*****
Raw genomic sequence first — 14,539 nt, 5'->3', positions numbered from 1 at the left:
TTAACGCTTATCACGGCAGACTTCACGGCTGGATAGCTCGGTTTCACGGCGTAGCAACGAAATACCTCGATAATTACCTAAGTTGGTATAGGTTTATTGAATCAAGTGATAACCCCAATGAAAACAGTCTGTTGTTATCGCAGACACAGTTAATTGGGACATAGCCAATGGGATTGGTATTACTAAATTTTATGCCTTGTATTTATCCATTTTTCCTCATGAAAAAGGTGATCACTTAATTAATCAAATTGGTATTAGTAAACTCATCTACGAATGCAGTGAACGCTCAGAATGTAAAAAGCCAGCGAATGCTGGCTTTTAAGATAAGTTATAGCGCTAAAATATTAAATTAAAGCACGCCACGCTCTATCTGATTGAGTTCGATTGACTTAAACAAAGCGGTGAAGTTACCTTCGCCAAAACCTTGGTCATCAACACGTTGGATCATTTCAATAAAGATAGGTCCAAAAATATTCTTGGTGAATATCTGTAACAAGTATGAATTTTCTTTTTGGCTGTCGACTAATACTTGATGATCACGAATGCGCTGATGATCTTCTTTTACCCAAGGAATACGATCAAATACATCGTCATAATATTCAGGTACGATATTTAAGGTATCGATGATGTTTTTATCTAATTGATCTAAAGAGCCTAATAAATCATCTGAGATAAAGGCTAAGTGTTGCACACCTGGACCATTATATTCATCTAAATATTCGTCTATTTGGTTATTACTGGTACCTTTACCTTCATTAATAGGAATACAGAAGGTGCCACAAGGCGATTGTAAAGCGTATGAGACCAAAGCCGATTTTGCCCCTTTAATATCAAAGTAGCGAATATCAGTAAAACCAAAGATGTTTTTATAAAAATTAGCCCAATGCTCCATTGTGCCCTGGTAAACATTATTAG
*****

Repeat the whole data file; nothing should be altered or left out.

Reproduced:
Raw genomic sequence first — 14,539 nt, 5'->3', positions numbered from 1 at the left:
TTAACGCTTATCACGGCAGACTTCACGGCTGGATAGCTCGGTTTCACGGCGTAGCAACGAAATACCTCGATAATTACCTAAGTTGGTATAGGTTTATTGAATCAAGTGATAACCCCAATGAAAACAGTCTGTTGTTATCGCAGACACAGTTAATTGGGACATAGCCAATGGGATTGGTATTACTAAATTTTATGCCTTGTATTTATCCATTTTTCCTCATGAAAAAGGTGATCACTTAATTAATCAAATTGGTATTAGTAAACTCATCTACGAATGCAGTGAACGCTCAGAATGTAAAAAGCCAGCGAATGCTGGCTTTTAAGATAAGTTATAGCGCTAAAATATTAAATTAAAGCACGCCACGCTCTATCTGATTGAGTTCGATTGACTTAAACAAAGCGGTGAAGTTACCTTCGCCAAAACCTTGGTCATCAACACGTTGGATCATTTCAATAAAGATAGGTCCAAAAATATTCTTGGTGAATATCTGTAACAAGTATGAATTTTCTTTTTGGCTGTCGACTAATACTTGATGATCACGAATGCGCTGATGATCTTCTTTTACCCAAGGAATACGATCAAATACATCGTCATAATATTCAGGTACGATATTTAAGGTATCGATGATGTTTTTATCTAATTGATCTAAAGAGCCTAATAAATCATCTGAGATAAAGGCTAAGTGTTGCACACCTGGACCATTATATTCATCTAAATATTCGTCTATTTGGTTATTACTGGTACCTTTACCTTCATTAATAGGAATACAGAAGGTGCCACAAGGCGATTGTAAAGCGTATGAGACCAAAGCCGATTTTGCCCCTTTAATATCAAAGTAGCGAATATCAGTAAAACCAAAGATGTTTTTATAAAAATTAGCCCAATGCTCCATTGTGCCCTGGTAAACATTATTAG